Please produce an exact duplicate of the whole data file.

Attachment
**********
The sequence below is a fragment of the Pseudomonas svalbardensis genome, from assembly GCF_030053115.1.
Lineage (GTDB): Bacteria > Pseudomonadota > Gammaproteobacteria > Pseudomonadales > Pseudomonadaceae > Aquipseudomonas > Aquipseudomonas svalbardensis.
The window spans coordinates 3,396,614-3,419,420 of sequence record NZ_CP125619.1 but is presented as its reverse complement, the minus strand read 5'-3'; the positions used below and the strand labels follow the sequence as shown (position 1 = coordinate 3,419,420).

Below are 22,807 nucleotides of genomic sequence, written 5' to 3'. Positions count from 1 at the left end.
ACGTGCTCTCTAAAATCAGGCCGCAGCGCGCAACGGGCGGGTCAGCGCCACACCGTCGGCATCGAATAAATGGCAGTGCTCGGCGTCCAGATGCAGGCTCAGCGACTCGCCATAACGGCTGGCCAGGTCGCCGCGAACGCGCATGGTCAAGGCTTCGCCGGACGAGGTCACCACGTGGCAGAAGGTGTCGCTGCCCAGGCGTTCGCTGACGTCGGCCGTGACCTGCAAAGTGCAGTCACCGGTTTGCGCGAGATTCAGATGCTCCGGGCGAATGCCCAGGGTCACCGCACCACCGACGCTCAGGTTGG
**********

The sequence below is a fragment of the Pseudomonas svalbardensis genome, from assembly GCF_030053115.1.
Lineage (GTDB): Bacteria > Pseudomonadota > Gammaproteobacteria > Pseudomonadales > Pseudomonadaceae > Aquipseudomonas > Aquipseudomonas svalbardensis.
The window spans coordinates 3,396,614-3,419,420 of sequence record NZ_CP125619.1 but is presented as its reverse complement, the minus strand read 5'-3'; the positions used below and the strand labels follow the sequence as shown (position 1 = coordinate 3,419,420).

Below are 22,807 nucleotides of genomic sequence, written 5' to 3'. Positions count from 1 at the left end.
ACGTGCTCTCTAAAATCAGGCCGCAGCGCGCAACGGGCGGGTCAGCGCCACACCGTCGGCATCGAATAAATGGCAGTGCTCGGCGTCCAGATGCAGGCTCAGCGACTCGCCATAACGGCTGGCCAGGTCGCCGCGAACGCGCATGGTCAAGGCTTCGCCGGACGAGGTCACCACGTGGCAGAAGGTGTCGCTGCCCAGGCGTTCGCTGACGTCGGCCGTGACCTGCAAAGTGCAGTCACCGGTTTGCGCGAGATTCAGATGCTCCGGGCGAATGCCCAGGGTCACCGCACCACCGACGCTCAGGTTGG